Like we often say, pregnancy is accompanied by many changes in a pregnant woman’s body. The mouth and teeth are no different. Many mothers will have nausea, reflux and/or vomiting due to hormonal changes. This means that they will have more acidity in their mouth, which may damage the surface of their teeth, leading to an increased risk of cavities. Additionally, many women will have an increased appetite, will snack on things that may be sweeter. Together with an increased blood volume, this can promote pregnancy gingivitis and cavities.
In this article:
- Oral hygiene during pregnancy
- Babies born with one tooth
There are many myths and realities circulating about dental care and pregnancy, and that is why I think it is essential to talk about it in this article. With the help of theoretical best practices guides and expert advice from a dentist, I hope to provide a scientific yet practical examination of oral hygiene during pregnancy.
First, it’s wrong to say that if a future mother doesn’t consume enough calcium during her pregnancy, her teeth will decalcify or fall out. If there is a deficiency, it’s the mother’s bones that will compensate for it. Which is not better. That is why it’s essential to eat foods with calcium every day. This helps forms the baby’s bones and teeth without having to rely on the mother’s structures to meet its needs.
There is also information circulating that talks about the danger of dental care during pregnancy and breastfeeding. In fact, there is no reason not to get dental care during pregnancy. However, your dentist may choose to use specific medications (local anesthesia, antibiotics) based on your situation. It’s a question of good judgement by your health professional dealing with your dental condition. A pregnant woman can get any dental treatment, even a root canal is necessary, and it’s an emergency. When the benefits are higher than the costs, it preferable to act.
There are no risks to fillings for a pregnant woman as long as:
- Routine x-rays are only used in emergency situations. The use of digital technologies and most dental offices makes x-rays even more safe for diagnostical purposes. Where possible, x-rays should not be used during the first trimester given the embryo’s rapid cell development and sensitivity to radiation. If the woman needs an emergency x-ray, a lead apron should cover her body to reduce the exposure to radiation.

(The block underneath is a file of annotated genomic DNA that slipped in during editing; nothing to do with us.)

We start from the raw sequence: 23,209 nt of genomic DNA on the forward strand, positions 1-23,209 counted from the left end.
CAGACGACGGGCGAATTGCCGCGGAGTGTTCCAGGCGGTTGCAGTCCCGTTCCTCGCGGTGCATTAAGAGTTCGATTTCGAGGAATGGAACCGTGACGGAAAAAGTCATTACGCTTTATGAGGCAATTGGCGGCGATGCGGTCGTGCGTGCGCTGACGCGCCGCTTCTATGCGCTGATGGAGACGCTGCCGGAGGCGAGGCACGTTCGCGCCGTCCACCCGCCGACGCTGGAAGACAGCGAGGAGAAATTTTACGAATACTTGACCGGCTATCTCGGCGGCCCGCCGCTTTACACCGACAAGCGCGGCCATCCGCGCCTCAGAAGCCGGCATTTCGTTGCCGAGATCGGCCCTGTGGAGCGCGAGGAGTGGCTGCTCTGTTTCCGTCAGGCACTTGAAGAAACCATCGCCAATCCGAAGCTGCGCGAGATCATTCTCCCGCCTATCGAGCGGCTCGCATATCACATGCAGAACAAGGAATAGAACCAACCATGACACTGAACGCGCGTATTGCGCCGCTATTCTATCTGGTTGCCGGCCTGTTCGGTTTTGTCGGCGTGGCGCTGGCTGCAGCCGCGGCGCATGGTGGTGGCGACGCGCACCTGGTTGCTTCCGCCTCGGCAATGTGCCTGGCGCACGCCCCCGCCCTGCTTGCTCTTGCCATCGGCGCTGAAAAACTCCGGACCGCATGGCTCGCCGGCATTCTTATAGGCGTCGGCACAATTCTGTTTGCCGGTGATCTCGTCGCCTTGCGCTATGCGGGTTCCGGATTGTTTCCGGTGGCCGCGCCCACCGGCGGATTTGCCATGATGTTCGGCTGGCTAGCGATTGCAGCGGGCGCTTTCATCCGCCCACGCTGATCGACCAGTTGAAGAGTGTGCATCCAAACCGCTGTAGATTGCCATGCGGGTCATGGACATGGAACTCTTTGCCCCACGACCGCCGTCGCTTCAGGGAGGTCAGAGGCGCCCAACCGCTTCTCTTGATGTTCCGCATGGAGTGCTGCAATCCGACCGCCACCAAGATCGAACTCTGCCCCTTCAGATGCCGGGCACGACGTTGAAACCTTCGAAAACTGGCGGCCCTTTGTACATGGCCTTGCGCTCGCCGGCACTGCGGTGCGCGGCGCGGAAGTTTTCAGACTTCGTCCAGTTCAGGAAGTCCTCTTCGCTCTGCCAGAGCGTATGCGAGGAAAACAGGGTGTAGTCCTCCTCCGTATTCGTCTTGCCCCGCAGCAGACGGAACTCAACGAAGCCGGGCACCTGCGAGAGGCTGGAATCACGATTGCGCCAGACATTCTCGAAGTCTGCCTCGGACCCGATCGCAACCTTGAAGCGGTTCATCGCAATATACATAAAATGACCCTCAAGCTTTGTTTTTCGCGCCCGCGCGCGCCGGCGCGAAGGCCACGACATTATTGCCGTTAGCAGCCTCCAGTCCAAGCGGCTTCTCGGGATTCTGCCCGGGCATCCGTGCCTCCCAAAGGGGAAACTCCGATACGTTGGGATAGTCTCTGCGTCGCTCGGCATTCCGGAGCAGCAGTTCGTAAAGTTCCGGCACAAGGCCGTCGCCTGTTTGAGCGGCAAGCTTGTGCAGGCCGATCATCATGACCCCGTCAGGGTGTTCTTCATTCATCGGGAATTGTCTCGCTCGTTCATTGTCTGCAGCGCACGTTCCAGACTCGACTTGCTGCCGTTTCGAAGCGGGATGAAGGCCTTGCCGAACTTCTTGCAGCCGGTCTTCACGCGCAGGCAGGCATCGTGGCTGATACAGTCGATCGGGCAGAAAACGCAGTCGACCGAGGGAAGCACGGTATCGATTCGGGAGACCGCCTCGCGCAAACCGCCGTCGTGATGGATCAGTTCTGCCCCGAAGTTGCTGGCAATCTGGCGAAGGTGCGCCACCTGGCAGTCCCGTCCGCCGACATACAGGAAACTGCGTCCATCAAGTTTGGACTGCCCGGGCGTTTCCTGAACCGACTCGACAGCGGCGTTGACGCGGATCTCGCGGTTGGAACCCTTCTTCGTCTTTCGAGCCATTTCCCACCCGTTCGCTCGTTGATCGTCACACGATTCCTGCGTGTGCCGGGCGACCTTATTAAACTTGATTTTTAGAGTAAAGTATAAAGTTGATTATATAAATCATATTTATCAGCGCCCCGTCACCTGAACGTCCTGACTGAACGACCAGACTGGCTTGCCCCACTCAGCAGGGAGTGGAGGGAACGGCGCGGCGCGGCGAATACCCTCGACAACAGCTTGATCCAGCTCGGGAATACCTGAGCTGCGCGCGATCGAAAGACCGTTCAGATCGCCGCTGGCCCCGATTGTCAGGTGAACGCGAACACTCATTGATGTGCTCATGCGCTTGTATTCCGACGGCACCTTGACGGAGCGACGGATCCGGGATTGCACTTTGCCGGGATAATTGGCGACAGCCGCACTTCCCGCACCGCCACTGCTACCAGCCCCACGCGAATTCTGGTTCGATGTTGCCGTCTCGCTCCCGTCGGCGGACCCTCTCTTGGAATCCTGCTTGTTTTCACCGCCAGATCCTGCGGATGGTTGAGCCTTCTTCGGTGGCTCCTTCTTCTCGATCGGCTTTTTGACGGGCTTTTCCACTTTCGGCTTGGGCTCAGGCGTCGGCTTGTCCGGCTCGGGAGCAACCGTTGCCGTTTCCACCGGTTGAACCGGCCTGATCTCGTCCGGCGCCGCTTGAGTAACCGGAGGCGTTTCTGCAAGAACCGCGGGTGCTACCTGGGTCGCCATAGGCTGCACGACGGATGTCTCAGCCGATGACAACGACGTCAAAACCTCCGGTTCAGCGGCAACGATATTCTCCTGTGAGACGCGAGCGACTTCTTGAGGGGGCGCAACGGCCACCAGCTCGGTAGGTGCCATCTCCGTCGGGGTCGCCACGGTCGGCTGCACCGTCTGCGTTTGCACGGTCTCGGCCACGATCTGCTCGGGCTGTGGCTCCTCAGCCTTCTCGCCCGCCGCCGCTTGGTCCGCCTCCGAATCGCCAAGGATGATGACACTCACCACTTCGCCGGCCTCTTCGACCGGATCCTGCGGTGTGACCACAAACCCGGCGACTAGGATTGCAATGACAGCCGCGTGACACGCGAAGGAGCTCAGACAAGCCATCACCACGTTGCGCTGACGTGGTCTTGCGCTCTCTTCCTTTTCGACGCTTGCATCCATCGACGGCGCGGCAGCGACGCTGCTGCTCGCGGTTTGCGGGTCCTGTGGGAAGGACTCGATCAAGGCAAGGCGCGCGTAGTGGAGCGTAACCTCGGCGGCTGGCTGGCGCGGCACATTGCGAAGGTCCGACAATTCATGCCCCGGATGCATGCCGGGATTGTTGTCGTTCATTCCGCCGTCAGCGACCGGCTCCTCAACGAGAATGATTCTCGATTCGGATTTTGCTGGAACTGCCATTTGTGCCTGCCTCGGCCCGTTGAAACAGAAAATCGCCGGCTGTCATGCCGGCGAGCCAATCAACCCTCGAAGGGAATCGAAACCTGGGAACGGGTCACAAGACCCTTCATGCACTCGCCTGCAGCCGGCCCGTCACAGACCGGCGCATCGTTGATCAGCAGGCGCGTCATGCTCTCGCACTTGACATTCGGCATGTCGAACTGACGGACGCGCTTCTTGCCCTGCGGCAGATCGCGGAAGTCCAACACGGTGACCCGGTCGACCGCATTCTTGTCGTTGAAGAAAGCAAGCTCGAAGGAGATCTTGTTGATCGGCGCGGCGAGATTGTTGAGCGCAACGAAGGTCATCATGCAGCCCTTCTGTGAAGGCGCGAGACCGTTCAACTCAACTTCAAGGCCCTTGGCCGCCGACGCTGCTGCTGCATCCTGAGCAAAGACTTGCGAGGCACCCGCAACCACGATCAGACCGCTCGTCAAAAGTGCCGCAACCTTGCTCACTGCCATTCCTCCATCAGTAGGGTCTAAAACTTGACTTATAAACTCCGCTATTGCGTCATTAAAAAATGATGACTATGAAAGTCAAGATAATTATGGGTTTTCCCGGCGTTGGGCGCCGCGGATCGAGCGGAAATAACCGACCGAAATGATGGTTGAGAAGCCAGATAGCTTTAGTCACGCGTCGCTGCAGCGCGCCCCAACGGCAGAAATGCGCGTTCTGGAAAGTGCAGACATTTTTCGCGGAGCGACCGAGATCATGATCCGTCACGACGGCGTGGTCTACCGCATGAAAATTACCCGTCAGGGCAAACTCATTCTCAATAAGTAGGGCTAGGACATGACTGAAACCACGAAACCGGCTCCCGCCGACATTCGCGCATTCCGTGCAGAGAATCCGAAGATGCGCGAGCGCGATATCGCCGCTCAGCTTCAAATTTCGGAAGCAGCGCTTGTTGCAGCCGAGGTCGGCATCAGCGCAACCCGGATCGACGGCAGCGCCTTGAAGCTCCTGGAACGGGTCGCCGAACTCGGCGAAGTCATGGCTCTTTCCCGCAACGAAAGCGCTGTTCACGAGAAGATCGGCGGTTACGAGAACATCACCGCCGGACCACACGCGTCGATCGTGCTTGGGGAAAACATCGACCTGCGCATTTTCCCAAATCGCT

- The filling used should not contain mercury because the metal will circulate in her body all the way to the baby. Even if low levels of exposure won’t harm the general population’s health (low dosage), Health Canada suggests using a composite (non-metallic filling) that doesn’t contain mercury. Additionally, Canadian environmental policies suggest reducing the use of mercury in all products to reduce overall exposure. In many countries around the world, products containing mercury are already banned. This includes Germany, Denmark and Sweden, to name just a few.
- Changing a filling during pregnancy is not necessary unless there is a specific problem identified.
- Local anesthesia used during a dental procedure is not a risk for the mother or baby. The dentist will make the appropriate choice of medication for both of you. The use of antibiotics may be necessary to treat an oral infection and is not dangerous for your pregnancy. Ideally, tooth repair should take place during the 2nd trimester. This is to avoid increased nausea (first trimester) and vagal response (laying on her back, drop in blood pressure during the last trimester). She may also have physical discomfort during the 3rd trimester, and stress should be avoided, which may trigger premature contractions.
To better understand oral hygiene during pregnancy, please read Oral Hygiene During Pregnancy.
Pour mieux comprendre l’hygiène buccale dans le contexte de la grossesse, lisez le billet L’hygiène buccale pendant la grossesse
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